Security forces cordoned off Cairo’s Tahrir Square on Friday to prevent traffic from entering the central thoroughfare, in anticipation of protests by supporters of ousted president Mohamed Morsi, Ahram Arabic news website reported.
A leading pro-Morsi coalition, the National Alliance to Support Legitimacy, had called for “formidable” protests to mark a “Friday of rage.”
This is the second day in a row that Tahrir Square, the cradle of the Egyptian 2011 revolution, is closed to traffic. On Thursday, the first anniversary of the ouster of Morsi, the square was also cordoned off to prevent Morsi supporters from protesting in the iconic space.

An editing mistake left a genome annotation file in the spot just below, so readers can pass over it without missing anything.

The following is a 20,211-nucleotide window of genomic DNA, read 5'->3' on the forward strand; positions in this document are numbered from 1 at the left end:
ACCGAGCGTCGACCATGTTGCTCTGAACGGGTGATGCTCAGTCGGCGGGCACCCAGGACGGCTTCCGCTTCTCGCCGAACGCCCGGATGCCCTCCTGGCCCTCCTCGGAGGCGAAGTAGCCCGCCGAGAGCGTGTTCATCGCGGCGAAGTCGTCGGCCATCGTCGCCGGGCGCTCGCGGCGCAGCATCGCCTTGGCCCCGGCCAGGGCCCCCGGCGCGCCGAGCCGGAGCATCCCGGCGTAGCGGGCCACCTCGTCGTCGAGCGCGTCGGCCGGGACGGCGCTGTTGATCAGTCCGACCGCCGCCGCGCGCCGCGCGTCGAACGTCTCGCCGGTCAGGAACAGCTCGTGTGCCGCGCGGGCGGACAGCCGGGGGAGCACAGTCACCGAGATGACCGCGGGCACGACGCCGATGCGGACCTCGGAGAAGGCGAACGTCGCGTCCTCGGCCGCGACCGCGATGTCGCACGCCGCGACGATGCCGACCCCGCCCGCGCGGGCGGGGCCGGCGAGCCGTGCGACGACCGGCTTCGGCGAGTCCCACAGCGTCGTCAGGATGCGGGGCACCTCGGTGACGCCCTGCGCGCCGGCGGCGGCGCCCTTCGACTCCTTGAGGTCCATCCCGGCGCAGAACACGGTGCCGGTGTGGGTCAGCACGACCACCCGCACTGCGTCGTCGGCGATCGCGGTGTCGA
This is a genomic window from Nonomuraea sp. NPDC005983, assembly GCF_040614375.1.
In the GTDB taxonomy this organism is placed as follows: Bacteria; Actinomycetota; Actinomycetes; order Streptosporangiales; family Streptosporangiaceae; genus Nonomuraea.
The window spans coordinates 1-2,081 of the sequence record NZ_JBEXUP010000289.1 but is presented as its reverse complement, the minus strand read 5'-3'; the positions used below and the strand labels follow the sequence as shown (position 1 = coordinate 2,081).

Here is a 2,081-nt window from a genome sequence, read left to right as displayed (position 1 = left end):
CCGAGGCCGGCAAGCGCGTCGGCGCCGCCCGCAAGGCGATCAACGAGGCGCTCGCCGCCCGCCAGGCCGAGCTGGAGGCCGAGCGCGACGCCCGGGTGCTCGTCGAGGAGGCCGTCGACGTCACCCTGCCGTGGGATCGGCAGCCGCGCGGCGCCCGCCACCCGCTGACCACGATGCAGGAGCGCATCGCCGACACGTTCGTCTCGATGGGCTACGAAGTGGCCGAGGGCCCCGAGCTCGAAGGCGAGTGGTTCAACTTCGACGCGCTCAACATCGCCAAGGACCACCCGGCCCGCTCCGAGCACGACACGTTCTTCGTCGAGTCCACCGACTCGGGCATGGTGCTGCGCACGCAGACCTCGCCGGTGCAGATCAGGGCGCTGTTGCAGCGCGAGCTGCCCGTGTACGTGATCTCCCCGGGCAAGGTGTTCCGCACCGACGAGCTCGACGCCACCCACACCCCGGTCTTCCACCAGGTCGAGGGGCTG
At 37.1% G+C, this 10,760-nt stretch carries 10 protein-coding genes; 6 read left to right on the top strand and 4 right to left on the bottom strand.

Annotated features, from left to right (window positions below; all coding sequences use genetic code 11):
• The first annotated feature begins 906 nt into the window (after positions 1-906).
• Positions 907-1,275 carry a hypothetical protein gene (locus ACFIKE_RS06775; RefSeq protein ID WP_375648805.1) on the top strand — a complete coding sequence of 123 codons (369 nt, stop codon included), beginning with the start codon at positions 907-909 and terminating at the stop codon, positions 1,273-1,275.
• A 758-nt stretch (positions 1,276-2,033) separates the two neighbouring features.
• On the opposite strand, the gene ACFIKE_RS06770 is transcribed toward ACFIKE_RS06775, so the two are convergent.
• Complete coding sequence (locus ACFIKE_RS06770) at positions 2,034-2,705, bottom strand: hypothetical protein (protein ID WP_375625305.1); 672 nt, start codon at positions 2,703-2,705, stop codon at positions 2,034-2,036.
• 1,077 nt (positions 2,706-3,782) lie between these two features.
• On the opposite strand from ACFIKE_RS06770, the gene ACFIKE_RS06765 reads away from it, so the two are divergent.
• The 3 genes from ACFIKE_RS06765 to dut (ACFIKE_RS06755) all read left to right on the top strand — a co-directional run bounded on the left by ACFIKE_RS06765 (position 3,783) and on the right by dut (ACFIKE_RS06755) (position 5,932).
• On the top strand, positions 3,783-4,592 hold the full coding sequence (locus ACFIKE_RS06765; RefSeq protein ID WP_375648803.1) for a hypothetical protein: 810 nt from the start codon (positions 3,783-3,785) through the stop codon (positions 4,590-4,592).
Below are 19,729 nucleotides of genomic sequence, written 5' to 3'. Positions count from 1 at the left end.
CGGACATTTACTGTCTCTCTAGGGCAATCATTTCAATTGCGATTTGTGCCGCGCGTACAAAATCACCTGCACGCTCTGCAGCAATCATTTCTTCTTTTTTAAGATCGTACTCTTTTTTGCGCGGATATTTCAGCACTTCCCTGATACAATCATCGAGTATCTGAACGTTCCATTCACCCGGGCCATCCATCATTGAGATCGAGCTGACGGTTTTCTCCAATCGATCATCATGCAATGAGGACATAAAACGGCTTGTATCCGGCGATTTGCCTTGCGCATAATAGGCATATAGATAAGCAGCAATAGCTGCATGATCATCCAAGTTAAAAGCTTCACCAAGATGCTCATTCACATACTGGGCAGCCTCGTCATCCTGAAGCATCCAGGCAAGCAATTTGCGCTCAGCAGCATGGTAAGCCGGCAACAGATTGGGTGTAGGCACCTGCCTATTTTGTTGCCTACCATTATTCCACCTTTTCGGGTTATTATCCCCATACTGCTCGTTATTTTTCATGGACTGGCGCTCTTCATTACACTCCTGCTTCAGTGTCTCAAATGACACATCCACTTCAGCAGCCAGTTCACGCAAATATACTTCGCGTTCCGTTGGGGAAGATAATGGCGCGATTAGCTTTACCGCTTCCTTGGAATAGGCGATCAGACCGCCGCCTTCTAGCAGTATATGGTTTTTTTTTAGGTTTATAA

On Thursday, pro-Morsi protesters demonstrated in several Egyptian cities. One protester and one police conscript were killed in resulting clashes. Eighteen-year-old Heba Gamal reportedly died during clashes between protesters and police in Alexandria, and an as-yet unnamed conscript was killed in Helwan when a Molotov cocktail was thrown at a police checkpoint.
On Friday afternoon, railways in the Upper Egyptian governorate of Sohag resumed after a 30-minute halt when unknown assailants set fire to car tyres on the railway line, Al-Ahram Arabic website reported.
Firefighters put the fire out and a report was filed with the police. No injuries were reported.